Ends of the earth / international missions: a family in our church had already built a relationship with an orphanage and church in Guatemala. So, leading the church to solidify that relationship and make it a “church” mission was easy. We sent our largest church group to Guatemala last year on our annual summer trip.

3. A church should be doing missions in all four areas simultaneously.

Acts 1:8 (CSB): “But you will receive power when the Holy Spirit has come on you, and you will be my witnesses in Jerusalem, in all Judea and Samaria, and to the end of the earth.”

It is my conviction that a healthy church is one where it is striving to simultaneously reach all four areas of the concentric circles of ministry that Jesus mentioned.

In fact, if you have teams that have bought into the various missions and they are coming back to the church on-fire about what they saw God do, you won’t be able to contain the excitement and enthusiasm that will build in that sending-church.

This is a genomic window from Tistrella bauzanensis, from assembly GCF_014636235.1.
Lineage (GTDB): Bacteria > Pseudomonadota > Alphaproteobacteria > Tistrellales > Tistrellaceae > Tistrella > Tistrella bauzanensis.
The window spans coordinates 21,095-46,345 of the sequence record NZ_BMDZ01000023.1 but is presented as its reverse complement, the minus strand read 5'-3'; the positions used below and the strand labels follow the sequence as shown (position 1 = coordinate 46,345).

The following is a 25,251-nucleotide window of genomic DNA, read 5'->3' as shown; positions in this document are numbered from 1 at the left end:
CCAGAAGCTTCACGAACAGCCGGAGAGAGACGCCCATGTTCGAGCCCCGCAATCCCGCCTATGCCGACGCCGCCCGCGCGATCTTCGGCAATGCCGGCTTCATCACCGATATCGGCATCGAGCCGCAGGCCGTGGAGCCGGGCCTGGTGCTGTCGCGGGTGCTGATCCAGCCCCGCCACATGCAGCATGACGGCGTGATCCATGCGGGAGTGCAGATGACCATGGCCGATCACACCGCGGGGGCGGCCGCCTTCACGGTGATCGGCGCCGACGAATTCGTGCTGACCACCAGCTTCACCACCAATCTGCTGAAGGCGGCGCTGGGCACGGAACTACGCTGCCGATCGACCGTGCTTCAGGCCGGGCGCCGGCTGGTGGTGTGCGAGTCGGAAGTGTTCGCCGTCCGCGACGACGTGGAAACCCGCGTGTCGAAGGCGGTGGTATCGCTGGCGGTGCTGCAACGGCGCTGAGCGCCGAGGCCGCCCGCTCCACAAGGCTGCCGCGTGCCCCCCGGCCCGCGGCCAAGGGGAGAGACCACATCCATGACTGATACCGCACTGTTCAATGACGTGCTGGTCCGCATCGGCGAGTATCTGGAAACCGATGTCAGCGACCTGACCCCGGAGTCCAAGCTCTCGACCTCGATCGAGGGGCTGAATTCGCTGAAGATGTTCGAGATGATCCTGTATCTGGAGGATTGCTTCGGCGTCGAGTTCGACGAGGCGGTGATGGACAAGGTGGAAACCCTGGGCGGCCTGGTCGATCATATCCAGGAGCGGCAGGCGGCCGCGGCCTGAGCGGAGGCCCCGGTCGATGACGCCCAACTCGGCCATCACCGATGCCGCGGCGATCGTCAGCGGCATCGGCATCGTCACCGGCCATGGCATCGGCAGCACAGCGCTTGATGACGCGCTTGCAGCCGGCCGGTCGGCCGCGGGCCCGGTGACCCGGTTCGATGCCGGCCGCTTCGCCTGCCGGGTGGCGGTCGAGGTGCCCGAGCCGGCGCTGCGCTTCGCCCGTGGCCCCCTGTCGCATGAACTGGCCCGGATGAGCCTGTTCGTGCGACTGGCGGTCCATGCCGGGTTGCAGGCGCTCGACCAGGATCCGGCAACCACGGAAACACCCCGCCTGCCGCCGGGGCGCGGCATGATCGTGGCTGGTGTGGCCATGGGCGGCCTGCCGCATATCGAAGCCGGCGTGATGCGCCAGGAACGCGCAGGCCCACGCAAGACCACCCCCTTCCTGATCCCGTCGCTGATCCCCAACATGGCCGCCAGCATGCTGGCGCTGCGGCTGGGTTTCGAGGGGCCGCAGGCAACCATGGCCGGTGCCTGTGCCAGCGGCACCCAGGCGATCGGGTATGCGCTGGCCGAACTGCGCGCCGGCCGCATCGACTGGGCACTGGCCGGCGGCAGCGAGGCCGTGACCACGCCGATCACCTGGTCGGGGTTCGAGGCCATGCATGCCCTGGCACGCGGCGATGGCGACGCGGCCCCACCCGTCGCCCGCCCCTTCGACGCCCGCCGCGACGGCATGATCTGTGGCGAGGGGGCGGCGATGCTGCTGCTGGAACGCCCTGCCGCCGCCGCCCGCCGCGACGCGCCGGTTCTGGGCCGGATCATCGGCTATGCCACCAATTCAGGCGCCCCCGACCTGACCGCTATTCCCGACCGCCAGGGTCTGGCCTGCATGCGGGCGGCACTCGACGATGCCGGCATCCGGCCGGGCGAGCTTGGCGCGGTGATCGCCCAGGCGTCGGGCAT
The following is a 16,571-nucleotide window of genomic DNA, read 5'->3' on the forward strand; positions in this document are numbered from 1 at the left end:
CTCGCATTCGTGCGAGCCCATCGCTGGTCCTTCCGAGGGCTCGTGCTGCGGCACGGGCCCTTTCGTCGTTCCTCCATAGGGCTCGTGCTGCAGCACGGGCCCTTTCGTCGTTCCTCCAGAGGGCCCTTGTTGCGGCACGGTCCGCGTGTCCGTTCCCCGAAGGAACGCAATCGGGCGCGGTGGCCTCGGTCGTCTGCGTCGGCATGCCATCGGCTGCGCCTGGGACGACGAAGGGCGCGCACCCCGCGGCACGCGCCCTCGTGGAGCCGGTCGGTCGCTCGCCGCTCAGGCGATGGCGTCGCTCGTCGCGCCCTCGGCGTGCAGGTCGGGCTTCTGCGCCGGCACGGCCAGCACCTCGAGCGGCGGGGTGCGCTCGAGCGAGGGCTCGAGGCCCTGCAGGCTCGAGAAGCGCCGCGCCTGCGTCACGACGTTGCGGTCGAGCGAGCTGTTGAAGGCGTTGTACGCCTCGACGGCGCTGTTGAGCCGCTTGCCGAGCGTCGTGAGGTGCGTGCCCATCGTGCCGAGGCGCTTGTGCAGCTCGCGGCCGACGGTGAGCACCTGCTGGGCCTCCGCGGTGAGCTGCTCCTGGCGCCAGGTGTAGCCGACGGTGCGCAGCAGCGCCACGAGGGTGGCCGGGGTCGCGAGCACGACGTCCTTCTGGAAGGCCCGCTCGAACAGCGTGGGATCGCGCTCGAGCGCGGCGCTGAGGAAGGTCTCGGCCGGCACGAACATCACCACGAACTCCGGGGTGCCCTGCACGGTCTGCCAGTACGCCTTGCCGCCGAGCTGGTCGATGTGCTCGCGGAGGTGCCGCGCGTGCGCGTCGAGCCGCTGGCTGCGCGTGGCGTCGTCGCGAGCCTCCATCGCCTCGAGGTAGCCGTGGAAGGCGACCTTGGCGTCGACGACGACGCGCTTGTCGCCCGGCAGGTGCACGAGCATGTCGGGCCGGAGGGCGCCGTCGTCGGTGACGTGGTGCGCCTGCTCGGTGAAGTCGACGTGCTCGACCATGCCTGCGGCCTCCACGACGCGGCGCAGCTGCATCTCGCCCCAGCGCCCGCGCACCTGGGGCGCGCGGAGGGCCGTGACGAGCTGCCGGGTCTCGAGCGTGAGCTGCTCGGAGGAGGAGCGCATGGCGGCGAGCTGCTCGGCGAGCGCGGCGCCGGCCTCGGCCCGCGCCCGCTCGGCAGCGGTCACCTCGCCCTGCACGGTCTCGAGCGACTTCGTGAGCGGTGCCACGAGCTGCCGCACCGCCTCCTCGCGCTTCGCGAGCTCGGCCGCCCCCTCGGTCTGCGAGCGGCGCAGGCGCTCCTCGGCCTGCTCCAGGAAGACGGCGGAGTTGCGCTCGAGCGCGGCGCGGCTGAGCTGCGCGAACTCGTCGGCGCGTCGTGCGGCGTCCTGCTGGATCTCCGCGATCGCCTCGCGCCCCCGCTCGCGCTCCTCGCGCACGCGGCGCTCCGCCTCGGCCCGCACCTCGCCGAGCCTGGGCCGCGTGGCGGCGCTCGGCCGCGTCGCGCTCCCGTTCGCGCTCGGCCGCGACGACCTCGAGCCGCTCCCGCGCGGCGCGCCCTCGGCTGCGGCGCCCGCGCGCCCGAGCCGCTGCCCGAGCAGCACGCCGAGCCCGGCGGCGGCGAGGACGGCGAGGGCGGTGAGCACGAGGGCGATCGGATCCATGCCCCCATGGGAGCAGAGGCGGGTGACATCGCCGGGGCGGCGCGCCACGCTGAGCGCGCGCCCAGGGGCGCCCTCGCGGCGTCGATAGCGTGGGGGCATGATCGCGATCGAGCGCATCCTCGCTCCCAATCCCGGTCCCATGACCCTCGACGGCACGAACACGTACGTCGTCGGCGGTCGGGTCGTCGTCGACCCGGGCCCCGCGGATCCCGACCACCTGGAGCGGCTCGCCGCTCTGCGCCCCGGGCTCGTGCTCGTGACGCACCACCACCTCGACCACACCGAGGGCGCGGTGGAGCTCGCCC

4. We need the Holy Spirit to accomplish this.

Some might say, “Well, our church just can’t do that. We don’t have enough money, or enough people, or enough motivation.”

That may be true but God loves to call us to something where we are forced to trust Him. If we think we can handle it on our own and, therefore, don’t trust Him, we are doing something good while bringing Him displeasure.

So, if you think it will be an uphill battle, you’re exactly where God wants you. Call out for the Holy Spirit to help you.

Acts 1:8 (CSB): “But you will receive power when the Holy Spirit has come on you, and you will be my witnesses in Jerusalem, in all Judea and Samaria, and to the end of the earth.”

Conclusion

So, how’s your church doing? Are you a part of a church on mission for Jesus? If not, you’re just a club – you aren’t a church.

To be a church, we need to embrace the mission that Jesus has called us to. We need to realize that one of our greatest responsibilities and possibly our greatest source of joy is when we embrace the Great Commission and do exactly what Jesus has told us to do.

Besides, if we obey, we will one day stand before Jesus and hear Him tell us: “Well done! Well done, good and faithful servant!”

I want to hear Him say that. I hope you do, too!